Canada’s pork production subsidies have become the focus of much discussion now with Canada’s inclusion into the Trans-Pacific Partnership (TPP).
The USA, New Zealand and Australia up in arms over Canada’s open agricultural subsidisation schemes, in particular those schemes centred on pork production. They claim that Canada’s support of the sector distorts the market for pork.
At the G20 summit, the nine-strong partnership of the USA, Australia, New Zealand, Brunei Darussalam, Chile, Malaysia, Peru, Singapore and Vietnam, also voted to include Mexico into the TPP. These nine economies have a combined gross domestic product (GDP) of US$16,968 trillion, a GDP per capita of US$33,546 and represent a population of 505.8 million people.
Canada and Mexico
The inclusion of Canada and Mexico now takes the 11 member TPP group to nearly 30 per cent of global GDP. This is a substantially larger trading power than the 27-nation European Union bloc. Whilst trading power is one element, the TPP goes beyond a traditional trade agreement and deals with behind-the-border impediments to trade and investment. The group serves as a pathfinder to broader regional economic integration, similar to the EU. This ultimately gives it potential to form the basis for free trade across the Asia – Pacific region. The main aim of the TPP negotiations is to eventually include all 21-member economies of Asia –Pacific Economic Co-operation (APEC) forum.
Distortion of the overseas markets
Australian Pork Limited CEO, Andrew Spencer, said “These subsidies cause significant distortions to overseas markets such as Australia, the US and NZ. Domestic subsidy programmes are generally not within the scope of free trade agreements. However, in this case Canadian agricultural subsidies are so wide ranging and have such a broad and far reaching impact on overseas markets it is on these grounds we, along with the US, and NZ, urge the TPP negotiators and governments to deal with these issues fairly as part of the process”.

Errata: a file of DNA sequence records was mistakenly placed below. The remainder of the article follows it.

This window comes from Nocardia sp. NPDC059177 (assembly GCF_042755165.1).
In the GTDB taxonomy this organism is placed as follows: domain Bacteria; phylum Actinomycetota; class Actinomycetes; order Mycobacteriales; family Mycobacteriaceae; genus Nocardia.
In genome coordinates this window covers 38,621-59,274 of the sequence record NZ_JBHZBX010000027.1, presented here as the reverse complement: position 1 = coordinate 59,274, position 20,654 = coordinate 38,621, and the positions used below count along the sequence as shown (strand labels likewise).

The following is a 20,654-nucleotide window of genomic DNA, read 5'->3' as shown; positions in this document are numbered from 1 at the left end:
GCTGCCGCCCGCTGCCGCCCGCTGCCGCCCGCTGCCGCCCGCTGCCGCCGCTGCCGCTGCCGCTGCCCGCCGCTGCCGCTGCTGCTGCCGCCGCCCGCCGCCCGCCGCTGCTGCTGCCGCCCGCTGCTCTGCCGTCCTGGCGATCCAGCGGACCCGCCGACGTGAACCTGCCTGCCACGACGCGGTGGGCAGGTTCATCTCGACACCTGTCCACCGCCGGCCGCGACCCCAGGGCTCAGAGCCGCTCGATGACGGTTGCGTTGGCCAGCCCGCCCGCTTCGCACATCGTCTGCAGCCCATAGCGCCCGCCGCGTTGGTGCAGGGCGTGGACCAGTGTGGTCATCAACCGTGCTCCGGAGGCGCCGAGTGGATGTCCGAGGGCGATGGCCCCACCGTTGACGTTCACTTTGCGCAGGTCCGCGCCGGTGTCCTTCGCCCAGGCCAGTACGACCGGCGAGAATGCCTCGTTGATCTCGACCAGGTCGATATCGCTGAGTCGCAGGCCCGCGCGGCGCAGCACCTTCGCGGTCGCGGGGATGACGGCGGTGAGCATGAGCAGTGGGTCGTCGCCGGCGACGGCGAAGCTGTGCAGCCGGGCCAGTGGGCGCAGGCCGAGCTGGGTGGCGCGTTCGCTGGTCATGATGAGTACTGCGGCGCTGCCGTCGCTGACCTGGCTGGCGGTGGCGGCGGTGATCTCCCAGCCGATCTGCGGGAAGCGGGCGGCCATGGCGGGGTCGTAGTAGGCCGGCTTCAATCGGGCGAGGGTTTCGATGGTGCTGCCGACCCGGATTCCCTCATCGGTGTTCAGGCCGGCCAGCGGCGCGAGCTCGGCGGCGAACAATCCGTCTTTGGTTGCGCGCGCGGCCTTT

“Canada needs to end its federal and provincial hog subsidy programs, which are distorting the North American and world pork markets,” said R.C. Hunt, president of the United States’ National Pork Producers Council and a hog farmer from Wilson, NorthCarolina. “Subsidy programs are antithetical to free trade and to the spirit of the Trans-Pacific Partnership negotiations that Canada is entering.”
New Zealand Pork CEO, Owen Symmans, said “We support safe free trade with appropriate management of biosecurity and food safety risks. However, we are concerned that Canada enters the TPP with federal and provincial government subsidies for the Canadian pig industry in place. This sort of blatant subsidisation [e.g, Ontario province’s Risk Management Program] places competing pork producers, who do not subsidise their production, at a distinctive disadvantage”.
Canadian Pork Council disputes distortion
The US has brought up Canada’s subsidies eight years ago, Reuters reports. Both Canada and Mexico have a free-trade agreement with the USA, in the shape of NAFTA, which went into effect in 1994. Since then, Canada’s industry has scaled back, partly due to increasing costs and the strength of the Canadian dollar. Given this scaling back, the executive director of the Canadian Pork Council, Martin Rice, has said that US claims of overseas market distortion are exaggerated, as Canadian position in the international pork market has lessened over time.